During the Clinton years, success in the ongoing battle for public opinion rested on a straightforward objective: Win the 24-Hour News Cycle.
The propagation of round-the-clock cable news channels and emerging technology known as Internet media saturated Americans with more information than ever before. However, this exponential increase in information had profound consequences; the more information we were exposed to, the less we retained.
In this strange new environment, it became less important to debate issues at length. Merits of policy became secondary to whether the Democrat or Republican partisan “won” that evening’s joust on Crossfire.
The 24-Hour News Cycle remained paramount in the minds of PR strategists until the middle of the George W. Bush years when, once again, communications technologies took a giant leap forward. The proliferation of digital media such as blogs and social networking sites accelerated earlier trends. The extraordinary amount of information circulating through cyberspace meant previous systems of checks and balances to insure accurate reporting fell by the wayside.
It became possible to summon a fact or opinion to support any point of view with a simple Google search. Truth gave way to truthiness (to paraphrase Stephen Colbert). The 24-Hour News Cycle died a quick death leaving us with the new reality of the 5-Minute News Cycle – an immense saturation of unverifiable digital information flying at us faster than ever before.
The 5-Minute News Cycle presents businesses, governments and individuals with unprecedented opportunities and challenges when responding to reputation crises. Here are two examples of crisis management in the age of the 5-Minute News Cycle and what we can learn from them.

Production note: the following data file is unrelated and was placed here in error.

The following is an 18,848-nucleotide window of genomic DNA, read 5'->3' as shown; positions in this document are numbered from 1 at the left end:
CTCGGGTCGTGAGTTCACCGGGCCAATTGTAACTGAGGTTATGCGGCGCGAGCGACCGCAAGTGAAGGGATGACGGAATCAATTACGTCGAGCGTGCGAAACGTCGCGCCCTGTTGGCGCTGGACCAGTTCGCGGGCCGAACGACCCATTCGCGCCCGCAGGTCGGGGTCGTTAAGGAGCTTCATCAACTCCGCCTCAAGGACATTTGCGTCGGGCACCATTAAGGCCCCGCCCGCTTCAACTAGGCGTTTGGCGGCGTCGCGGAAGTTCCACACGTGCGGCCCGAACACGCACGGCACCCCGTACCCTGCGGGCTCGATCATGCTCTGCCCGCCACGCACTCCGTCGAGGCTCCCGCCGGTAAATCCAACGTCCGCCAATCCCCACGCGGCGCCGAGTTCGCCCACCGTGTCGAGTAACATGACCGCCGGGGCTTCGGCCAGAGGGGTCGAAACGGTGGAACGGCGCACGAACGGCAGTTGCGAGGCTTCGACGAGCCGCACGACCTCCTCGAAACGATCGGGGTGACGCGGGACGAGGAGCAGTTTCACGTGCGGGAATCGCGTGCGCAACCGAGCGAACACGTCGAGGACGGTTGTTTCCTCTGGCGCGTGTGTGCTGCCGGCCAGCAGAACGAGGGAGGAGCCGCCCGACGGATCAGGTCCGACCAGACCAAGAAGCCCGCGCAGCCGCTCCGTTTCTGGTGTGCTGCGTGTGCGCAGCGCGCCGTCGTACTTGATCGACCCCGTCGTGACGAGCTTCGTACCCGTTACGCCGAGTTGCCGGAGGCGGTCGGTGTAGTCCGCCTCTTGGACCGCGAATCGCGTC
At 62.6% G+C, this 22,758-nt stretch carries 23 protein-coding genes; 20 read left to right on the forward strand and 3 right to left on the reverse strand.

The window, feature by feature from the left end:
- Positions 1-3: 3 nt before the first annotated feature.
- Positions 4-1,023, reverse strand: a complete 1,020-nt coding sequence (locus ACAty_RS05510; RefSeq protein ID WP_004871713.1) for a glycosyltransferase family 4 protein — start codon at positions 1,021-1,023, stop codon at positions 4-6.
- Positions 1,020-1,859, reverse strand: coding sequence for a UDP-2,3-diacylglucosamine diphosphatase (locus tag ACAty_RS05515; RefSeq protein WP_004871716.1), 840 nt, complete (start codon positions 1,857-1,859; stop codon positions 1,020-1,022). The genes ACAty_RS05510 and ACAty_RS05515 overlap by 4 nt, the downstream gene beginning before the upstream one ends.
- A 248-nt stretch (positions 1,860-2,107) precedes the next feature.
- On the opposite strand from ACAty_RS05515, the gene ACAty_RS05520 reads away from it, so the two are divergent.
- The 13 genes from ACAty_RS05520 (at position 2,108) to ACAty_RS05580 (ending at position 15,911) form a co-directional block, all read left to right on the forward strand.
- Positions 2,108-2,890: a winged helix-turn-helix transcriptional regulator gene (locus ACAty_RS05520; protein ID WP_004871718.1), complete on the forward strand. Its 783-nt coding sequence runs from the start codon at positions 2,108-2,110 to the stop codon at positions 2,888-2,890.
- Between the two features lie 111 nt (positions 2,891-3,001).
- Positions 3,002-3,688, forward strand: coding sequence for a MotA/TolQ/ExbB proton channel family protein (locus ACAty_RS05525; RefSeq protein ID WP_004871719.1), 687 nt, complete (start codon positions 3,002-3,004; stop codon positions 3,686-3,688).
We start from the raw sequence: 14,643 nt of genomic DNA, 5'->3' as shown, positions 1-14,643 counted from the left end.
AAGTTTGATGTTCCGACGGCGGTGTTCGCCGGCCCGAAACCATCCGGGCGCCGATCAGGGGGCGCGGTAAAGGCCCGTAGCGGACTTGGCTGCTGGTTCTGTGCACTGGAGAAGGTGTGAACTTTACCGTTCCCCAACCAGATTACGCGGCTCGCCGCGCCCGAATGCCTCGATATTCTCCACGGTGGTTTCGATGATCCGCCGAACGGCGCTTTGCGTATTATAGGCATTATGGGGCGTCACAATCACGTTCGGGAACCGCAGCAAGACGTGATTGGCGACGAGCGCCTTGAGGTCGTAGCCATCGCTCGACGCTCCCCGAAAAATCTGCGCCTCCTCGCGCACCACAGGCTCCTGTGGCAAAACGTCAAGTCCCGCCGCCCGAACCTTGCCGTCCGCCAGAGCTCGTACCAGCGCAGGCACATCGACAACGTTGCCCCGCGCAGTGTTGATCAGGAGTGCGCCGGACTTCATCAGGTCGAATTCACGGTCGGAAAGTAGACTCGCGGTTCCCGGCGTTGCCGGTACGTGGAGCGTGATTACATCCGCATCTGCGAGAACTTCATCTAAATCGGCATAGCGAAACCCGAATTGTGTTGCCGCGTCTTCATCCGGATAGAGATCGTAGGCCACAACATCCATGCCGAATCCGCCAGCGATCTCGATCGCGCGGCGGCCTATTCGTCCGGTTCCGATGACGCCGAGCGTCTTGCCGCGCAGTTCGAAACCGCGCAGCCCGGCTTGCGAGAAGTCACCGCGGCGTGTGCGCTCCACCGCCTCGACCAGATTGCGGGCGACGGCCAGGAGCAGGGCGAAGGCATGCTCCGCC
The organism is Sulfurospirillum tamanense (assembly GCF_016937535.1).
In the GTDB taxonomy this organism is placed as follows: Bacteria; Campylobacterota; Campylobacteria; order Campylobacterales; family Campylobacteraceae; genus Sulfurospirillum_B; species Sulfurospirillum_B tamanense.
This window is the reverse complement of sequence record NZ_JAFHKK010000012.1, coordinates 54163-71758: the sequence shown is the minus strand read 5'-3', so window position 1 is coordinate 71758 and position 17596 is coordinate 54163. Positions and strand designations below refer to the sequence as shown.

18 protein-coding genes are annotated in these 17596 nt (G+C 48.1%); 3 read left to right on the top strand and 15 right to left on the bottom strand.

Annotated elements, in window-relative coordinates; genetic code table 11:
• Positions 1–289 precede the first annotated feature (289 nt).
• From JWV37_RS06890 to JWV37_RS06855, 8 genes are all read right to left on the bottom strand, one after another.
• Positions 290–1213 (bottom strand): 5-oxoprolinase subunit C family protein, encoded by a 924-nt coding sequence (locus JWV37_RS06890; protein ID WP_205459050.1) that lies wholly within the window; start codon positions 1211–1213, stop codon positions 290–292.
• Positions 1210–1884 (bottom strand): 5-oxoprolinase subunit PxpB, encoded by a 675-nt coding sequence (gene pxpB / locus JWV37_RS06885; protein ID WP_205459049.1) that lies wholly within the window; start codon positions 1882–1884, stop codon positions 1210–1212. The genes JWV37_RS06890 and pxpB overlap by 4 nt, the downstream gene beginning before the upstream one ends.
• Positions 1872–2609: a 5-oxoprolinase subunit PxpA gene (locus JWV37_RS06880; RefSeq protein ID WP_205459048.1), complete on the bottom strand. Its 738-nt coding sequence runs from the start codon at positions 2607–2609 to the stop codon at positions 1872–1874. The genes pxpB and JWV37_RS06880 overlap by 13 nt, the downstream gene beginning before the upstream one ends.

In March 2009, “Daily Show” host Jon Stewart ripped CNBC’s Jim Cramer for what Stewart considered to be his cheerleading of Wall Street during the financial crisis. Stewart delivered his punches with characteristic humor and wit and the insults struck a chord with Cramer and (presumably) his communications team.
CNBC responded by booking Cramer as a guest on the “Daily Show” the next day. What followed was an utter PR massacre. Stewart ran rhetorical circles around Cramer who meekly uttered apologies for fifteen painful minutes. The problem was not that Cramer was unable to beat Stewart in a debate on his home turf – it was that he should have never been in that position to begin with.
His team’s thinking was outdated – rooted in the fossilized model of the 24-Hour News Cycle. It was as if they thought, “Stewart beat us on Monday, so we’ll put Jim on to beat him Tuesday and finish even or ahead.”
They neglected to consider that there was a miniscule chance that a critical mass of viewers would alter their long-term perceptions of Cramer based on a couple of Stewart’s jokes.
In March 2008, New York Governor Eliot Spitzer was linked to a high-priced prostitution ring where he allegedly spent thousands of dollars on call girls. A rising star in the Democratic Party and one-time potential presidential candidate, Spitzer could see his political future evaporate before his eyes.
What followed was one of the keenest manipulations of the 5-Minute News Cycle to date. Rather than risk a prolonged fight over his job, Spitzer acted quickly – stepping aside two days after the scandal broke and staying out of the public eye for eight months (take note David Patterson). Spitzer’s quick reaction to the situation diffused the initial hysteria and provided some breathing room to plan his next move.
Beginning in November 2008, Spitzer began penning articles for Slate. Shortly thereafter, he hit the talk show circuit with appearances on the “Colbert Report” and “Real Time with Bill Maher.” His personal sins had already taken a back seat to his professional credentials.
Rumor has it that he is considering another run for public office – don’t be surprised if he pulls it off. Short of a successful political comeback, Spitzer will most certainly enjoy a long and fruitful career in the public eye thanks to his masterful handling of an unenviable situation.
The 5-Minute News Cycle has changed the rules of engagement during a crisis and demands very different (and quicker) responses to situations than the 24-Hour News Cycle. I would ask businesses, governments and individuals to take note, but understand they will probably forget reading this in approximately four and half minutes.